Desert Camp Conservation Reserve VKFF-1705

After packing up at the Aberdour Conservation Park, Marija and I continued south on the Riddoch Highway.  As it was only just after lunch, and the weather was holding up nicely, we decided to activate the Desert Camp Conservation Reserve VKFF-1705.  The park is located about 235 km south east of Adelaide and about 17 km north west of the town of Padthaway.

This was to be a unique park for both Marija and I as activators in the WWFF program.

Screen Shot 2018-06-14 at 9.26.50 pm.png

Above:- Map showing the location of the Desert Camp Conservation Reserve in the south east region of South Australia.  Map courtesy of Location SA Map Viewer.

The Desert Camp Conservation Reserve is not to be confused the with Desert Camp Conservation Park.  The reserve is the much larger piece of scrub located on the eastern side of the Riddoch Highway.  The Desert Camp Conservation Park is a small section of Scrub to the east of the Riddoch Highway, on the Rowney Road West.

Desert Camp Conservation Reserve is 882 hectares in size and was proclaimed on the 11th November 1993.  I have not been able to find out the origin of the park name, as there is certainly no desert here.

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Above:- Aerial view of the Desert Camp Conservation Reserve.  Image courtesy of google maps

About 248 species of native plants have been recorded in the park.  Of these, 17 are considered rare or threatened in the south east, and 10 are either threatened or rare in South Australia.  One species, the Metalic sun-orchid is considered endangered nationally.

The park comprises Brown stringybark Low Woodland; Pink gum Woodland over a Mixed Heath; Pink gum Low Woodland over a desert banksia, heath yacca and heath tree; Open South Australian Blue Gum; Dwarf hakea, dwarf sheoak, honey myrtle; Coastal white mallee; Broombush, silver broombush Open Heath; and Mixed Herbland.

The reserve is recorded as being “the largest block of remnant vegetation in the Hundred of Marcollat” and which “accounts for over half of the remaining native vegetation in blocks greater than 25 hectares in that Hundred.”  It is surrounded by cleared farming land.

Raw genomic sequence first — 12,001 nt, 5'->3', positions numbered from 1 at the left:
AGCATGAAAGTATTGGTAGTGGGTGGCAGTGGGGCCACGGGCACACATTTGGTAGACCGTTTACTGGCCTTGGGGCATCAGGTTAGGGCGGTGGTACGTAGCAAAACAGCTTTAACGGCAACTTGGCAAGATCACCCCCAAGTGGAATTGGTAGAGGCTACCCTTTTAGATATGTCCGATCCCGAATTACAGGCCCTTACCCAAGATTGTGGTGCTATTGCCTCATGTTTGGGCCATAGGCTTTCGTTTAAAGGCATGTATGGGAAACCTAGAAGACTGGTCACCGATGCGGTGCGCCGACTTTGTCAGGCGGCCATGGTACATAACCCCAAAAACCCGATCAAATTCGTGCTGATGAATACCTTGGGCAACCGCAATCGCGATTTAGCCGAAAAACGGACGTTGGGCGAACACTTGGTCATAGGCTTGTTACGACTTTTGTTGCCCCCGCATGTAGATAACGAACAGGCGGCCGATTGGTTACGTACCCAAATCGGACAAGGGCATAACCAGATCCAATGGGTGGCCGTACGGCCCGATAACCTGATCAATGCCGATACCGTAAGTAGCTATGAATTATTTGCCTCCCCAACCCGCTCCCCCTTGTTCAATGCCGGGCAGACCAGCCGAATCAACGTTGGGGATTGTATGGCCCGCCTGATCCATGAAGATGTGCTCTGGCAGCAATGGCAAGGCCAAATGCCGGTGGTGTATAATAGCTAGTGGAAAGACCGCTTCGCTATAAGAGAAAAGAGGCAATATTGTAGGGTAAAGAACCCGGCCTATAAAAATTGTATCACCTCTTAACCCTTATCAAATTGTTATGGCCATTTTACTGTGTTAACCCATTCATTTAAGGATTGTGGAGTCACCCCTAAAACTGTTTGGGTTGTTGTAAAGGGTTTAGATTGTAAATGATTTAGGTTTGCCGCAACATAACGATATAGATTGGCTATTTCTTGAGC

Above:- Cleared farming land to the east of the park.

Birds SA have recorded a total of 93 native birds in the park including Peaceful Dove, Galah, Australian Magpie, Superb Fairywren, New Holland Honeyeater, Red Wattlebird, Buff-rumped Thornbill, Southern Emuwren, Grey Butcherbird, White-winged Triller, and Eastern Yellow Robin.

I snapped the photo below of a Whistling Kite, which was perched up high in a tree in the park.  He/she kindly sat there allowing me to snap off some shots.


The park is easily located, just to the south of the intersection of the Riddoch Highway and Rowney Road.  The park is well signposted.


We continued south on Riddoch Highway, passing Rowney Road and followed a 4WD track into the park, which followed a fenceline.


We drove a few hundred metres along the track and found a clearing which allowed us to set up the 20/40/80m linked dipole.  As the weather was a little inclement, we rolled out the awning on the Toyota Hi Lux and sat underneath that in the deck chairs.

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Above:- Aerial view showing the Desert Camp Conservaiton Reserve, showing our operating spot.  The dark green area is the adjacent Desert Camp Conservation Park.  Image courtesy of Location SA Map Viewer.

Marija started off the activation, calling CQ on 7.139 after I had placed a spot up on the WWFF Australia Facebook page and on parksnpeaks.  Gerard VK2IO/p was first in the log, with a Park to Park contact into the Booti Booti National Park VKFF-0046.  Next in the log was Brett VK2VW, followed by John VK4TJ.  Within 10 minutes Marija had qualified the park for VKFF, with 10 contacts in the log.  Contact number 10 was with Greg VK4VXX/5.